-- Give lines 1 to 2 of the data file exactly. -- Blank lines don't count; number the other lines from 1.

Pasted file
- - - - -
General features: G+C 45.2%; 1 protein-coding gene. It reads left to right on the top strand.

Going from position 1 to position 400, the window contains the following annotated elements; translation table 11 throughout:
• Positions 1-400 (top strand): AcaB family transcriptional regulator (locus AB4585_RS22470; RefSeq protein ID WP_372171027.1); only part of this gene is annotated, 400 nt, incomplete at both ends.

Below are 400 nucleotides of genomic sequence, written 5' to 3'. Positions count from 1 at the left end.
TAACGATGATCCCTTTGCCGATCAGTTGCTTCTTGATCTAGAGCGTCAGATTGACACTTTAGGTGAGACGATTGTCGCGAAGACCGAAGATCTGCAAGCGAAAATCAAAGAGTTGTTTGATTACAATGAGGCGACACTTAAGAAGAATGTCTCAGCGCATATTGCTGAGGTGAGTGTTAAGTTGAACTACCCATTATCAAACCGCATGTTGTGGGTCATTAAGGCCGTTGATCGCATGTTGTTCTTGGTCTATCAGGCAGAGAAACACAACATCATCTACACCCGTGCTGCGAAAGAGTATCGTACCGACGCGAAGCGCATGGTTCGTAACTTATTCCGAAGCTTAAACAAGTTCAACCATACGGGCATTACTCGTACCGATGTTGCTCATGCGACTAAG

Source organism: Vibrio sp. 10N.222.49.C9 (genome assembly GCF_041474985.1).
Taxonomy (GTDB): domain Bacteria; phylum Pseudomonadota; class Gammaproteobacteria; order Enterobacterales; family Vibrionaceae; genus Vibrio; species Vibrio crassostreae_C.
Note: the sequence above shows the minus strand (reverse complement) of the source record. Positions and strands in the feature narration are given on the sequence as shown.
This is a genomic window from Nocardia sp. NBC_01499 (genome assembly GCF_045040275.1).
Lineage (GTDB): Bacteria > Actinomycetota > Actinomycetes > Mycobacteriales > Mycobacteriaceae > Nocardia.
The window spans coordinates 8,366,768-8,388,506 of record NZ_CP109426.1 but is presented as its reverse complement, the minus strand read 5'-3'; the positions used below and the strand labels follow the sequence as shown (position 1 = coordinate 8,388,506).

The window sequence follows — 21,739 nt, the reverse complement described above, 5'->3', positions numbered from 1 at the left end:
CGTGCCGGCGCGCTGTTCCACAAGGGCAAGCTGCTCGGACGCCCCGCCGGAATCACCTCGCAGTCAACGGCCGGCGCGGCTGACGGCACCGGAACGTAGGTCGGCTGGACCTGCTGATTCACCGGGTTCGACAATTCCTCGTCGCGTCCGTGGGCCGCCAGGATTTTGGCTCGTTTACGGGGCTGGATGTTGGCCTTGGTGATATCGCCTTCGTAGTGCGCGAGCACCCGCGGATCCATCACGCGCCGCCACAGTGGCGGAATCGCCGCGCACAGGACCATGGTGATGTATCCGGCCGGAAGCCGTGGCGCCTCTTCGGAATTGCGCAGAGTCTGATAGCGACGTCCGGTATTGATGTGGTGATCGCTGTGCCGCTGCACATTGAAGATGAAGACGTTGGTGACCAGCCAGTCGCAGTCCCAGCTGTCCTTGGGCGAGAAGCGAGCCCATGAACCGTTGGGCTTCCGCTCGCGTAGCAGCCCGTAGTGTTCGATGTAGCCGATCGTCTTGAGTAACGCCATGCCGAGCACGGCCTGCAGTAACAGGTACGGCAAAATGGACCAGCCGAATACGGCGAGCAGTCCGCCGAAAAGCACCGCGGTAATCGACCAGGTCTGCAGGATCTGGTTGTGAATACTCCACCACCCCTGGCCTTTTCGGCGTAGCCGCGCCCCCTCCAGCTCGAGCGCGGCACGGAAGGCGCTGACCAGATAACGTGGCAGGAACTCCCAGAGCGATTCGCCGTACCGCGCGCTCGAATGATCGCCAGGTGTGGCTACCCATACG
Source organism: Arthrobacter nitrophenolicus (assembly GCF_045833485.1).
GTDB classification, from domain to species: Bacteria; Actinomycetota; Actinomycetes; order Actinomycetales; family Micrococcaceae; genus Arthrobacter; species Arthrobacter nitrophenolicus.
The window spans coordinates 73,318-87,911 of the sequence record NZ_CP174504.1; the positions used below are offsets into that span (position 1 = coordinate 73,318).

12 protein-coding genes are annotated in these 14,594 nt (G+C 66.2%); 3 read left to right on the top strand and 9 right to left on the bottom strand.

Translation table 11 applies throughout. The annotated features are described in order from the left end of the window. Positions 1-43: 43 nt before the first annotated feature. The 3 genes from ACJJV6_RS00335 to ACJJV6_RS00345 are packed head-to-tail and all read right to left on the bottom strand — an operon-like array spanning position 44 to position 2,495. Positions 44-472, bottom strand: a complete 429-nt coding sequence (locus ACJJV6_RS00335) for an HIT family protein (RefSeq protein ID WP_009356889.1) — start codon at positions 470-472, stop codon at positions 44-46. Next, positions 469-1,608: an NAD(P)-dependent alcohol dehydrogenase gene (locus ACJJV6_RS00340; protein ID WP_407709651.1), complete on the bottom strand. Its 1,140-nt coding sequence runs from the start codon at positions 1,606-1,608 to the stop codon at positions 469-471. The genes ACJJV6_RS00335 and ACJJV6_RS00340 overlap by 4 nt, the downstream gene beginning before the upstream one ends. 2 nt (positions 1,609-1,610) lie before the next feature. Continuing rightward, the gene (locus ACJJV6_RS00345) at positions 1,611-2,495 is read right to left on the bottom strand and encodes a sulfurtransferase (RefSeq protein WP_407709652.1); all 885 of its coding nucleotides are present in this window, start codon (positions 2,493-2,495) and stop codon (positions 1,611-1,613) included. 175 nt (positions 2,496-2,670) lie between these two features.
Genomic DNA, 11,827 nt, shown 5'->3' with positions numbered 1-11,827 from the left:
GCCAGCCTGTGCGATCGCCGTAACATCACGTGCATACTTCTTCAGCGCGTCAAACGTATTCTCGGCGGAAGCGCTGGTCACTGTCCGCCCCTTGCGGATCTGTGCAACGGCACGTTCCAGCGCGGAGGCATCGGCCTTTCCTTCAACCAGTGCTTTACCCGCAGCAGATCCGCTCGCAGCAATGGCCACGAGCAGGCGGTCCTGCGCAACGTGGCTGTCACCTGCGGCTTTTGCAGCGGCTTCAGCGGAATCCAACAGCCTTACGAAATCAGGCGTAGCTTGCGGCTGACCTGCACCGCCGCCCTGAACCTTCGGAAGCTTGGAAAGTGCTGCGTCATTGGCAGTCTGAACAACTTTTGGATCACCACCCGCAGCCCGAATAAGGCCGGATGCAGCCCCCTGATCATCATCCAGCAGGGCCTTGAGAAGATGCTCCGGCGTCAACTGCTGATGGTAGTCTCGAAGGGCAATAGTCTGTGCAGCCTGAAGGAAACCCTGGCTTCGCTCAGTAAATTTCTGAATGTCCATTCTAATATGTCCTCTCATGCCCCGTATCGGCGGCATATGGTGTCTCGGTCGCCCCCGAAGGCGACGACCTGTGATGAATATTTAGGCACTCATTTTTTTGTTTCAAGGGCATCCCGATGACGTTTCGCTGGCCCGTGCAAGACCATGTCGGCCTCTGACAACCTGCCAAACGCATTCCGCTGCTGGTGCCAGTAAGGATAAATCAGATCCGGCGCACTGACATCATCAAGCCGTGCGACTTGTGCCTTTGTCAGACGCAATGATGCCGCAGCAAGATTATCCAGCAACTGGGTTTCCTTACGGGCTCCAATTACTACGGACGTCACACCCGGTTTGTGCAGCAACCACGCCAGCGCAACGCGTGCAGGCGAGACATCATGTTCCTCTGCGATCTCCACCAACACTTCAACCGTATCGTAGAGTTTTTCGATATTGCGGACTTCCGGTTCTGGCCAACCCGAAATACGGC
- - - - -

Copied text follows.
General features: G+C 45.2%; 1 protein-coding gene. It reads left to right on the top strand.

Going from position 1 to position 400, the window contains the following annotated elements; translation table 11 throughout: